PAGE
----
John Gray: And what you said about pastor Victoria's experience at Houston Community College is critical, because you've got kids in line, who now have the stress of trying to learn, with the added burden of not being able to have the financial resources to do so, without probably having to take two or three jobs and student loans, that are going to add debt, so even after they get their degree, they're going to be paying for that degree before they can put a down payment on a house. You see what I'm saying? And now, that hinders my ability to how do I want to plan out my family.
I think one of the things that churches who have access to capital and resources can do, is begin partnering with a Houston Community College, partnering with historically black colleges and universities and saying: we're going to commit a certain portion of our missions budget to missions in this country, not just far away, but a part of the missions budget can go to helping impoverished people, who are trying to better their lives with education, give them scholarships, find ways to partner. That's a practical thing that we can do, and I think it's something that should be considered, because when we think of missions, we think about places that don't have access to resources and capital, where people have been disenfranchised.
Well, if that's really what missions is about, you can look down the street. And I think that churches, particularly white churches that have money in the bank, they should think... when you say: how can I help? You can help with your relationships, you know the bank president, you know the city council, you know the mayor, you know the county commissioner, you know the president of that college. Tell some of these corporations to put some money into a pool, and let's get a hundred kids, and let's pay their books off, and let's give them a stipend, so they don't have to go to work and they can just focus on their education.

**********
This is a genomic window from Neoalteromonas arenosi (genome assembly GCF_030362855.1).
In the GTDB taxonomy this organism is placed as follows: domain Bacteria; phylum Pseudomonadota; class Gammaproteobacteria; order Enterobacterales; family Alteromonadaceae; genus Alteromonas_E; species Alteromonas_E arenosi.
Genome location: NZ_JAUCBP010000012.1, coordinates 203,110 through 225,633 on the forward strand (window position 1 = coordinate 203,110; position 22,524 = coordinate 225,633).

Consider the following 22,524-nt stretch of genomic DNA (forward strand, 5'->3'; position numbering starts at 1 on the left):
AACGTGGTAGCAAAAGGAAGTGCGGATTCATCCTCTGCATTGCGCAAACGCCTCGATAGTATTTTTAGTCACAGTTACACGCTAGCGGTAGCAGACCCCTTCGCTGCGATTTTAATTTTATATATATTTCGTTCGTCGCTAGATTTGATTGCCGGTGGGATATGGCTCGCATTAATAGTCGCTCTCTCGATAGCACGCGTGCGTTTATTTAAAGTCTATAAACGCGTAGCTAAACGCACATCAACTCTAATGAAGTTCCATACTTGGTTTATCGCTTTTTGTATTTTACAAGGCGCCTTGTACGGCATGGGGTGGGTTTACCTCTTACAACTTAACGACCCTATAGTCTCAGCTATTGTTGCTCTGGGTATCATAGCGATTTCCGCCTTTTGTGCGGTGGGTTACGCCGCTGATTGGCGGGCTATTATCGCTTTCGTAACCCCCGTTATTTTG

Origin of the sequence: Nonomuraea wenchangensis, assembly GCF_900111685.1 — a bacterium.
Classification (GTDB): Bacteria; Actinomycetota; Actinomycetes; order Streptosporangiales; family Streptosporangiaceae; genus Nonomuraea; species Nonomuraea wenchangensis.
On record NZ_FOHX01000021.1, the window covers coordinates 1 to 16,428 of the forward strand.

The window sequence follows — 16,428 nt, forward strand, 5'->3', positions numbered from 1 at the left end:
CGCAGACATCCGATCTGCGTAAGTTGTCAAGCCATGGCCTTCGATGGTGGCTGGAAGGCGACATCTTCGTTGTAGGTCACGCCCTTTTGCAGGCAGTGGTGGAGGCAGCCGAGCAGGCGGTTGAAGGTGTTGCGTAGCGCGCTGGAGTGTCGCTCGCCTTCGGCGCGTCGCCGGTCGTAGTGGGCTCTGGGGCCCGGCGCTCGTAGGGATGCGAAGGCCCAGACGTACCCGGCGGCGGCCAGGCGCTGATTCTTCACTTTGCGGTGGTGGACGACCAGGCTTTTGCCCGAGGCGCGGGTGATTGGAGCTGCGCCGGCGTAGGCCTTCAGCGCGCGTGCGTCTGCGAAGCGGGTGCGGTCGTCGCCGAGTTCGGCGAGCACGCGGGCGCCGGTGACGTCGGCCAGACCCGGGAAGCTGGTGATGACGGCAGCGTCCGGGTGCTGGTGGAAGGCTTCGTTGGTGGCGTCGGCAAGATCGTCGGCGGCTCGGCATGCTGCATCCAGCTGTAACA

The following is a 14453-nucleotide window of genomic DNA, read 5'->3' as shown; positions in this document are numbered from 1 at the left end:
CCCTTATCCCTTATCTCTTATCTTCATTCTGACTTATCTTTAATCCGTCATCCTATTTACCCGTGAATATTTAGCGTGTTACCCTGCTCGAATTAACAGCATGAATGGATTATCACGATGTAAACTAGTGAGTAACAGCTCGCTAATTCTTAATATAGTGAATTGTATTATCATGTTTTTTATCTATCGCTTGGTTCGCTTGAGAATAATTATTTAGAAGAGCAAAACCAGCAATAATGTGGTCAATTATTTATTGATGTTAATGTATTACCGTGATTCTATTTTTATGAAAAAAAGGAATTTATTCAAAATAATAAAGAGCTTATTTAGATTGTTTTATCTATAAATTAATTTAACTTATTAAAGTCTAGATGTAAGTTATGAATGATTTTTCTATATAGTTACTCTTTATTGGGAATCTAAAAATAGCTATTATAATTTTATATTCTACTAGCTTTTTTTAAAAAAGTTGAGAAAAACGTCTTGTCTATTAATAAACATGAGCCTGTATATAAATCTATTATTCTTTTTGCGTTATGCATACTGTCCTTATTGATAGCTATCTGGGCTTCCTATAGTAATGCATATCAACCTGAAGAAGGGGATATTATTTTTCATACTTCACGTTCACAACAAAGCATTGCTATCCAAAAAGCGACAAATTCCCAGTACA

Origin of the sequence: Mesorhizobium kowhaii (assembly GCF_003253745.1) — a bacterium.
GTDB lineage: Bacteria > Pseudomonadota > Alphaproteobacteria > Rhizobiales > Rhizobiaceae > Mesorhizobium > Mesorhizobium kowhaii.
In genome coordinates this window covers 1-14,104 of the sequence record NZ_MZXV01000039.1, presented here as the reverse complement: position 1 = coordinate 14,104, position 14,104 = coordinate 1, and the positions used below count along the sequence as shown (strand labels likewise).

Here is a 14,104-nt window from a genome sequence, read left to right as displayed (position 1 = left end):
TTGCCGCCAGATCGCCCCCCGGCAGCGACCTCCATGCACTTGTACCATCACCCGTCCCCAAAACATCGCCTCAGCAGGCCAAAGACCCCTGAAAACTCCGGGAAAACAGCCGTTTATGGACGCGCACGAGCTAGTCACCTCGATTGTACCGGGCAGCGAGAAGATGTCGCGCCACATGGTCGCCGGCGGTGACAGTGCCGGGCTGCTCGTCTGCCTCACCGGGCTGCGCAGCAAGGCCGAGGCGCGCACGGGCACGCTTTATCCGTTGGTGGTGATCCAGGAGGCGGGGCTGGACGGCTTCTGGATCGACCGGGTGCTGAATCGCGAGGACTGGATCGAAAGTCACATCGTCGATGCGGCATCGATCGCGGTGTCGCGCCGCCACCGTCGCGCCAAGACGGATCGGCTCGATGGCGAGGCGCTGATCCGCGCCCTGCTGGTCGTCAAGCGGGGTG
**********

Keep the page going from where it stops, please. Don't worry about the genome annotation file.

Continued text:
If a number of churches did that in each community, you would see an immediate response and a return on investment. And when you talk about the role of this church, because Lakewood, I believe as I've said, it is a beacon, when you take proactive steps of empathy of understanding, what it does is it begins to counterbalance the history of the church as many black people have experienced it, that we were invited into the pews, but not into your hearts. I need to know that my experience matters, my pain, my process, my wounds.
You know, when you think about some of the other mitigating factors around a George Floyd moment, you have to look at Brown versus Topeka, was that 1954. Brown versus the board of education. The whole idea of separate but equal. Listen, white folk, we're gonna go over here our kids, but y'all have equal facilities and equal access. But you know, it wasn't true. The facilities were substandard, the books were outdated. And so, the supreme court struck that down. You know what happened next? Christian school started sprouting up all over the South. It was a nice way of saying, white christians were saying: I don't want my white kids going to school with these black kids, so we're going to start christian schools. That's where the proliferation of that started.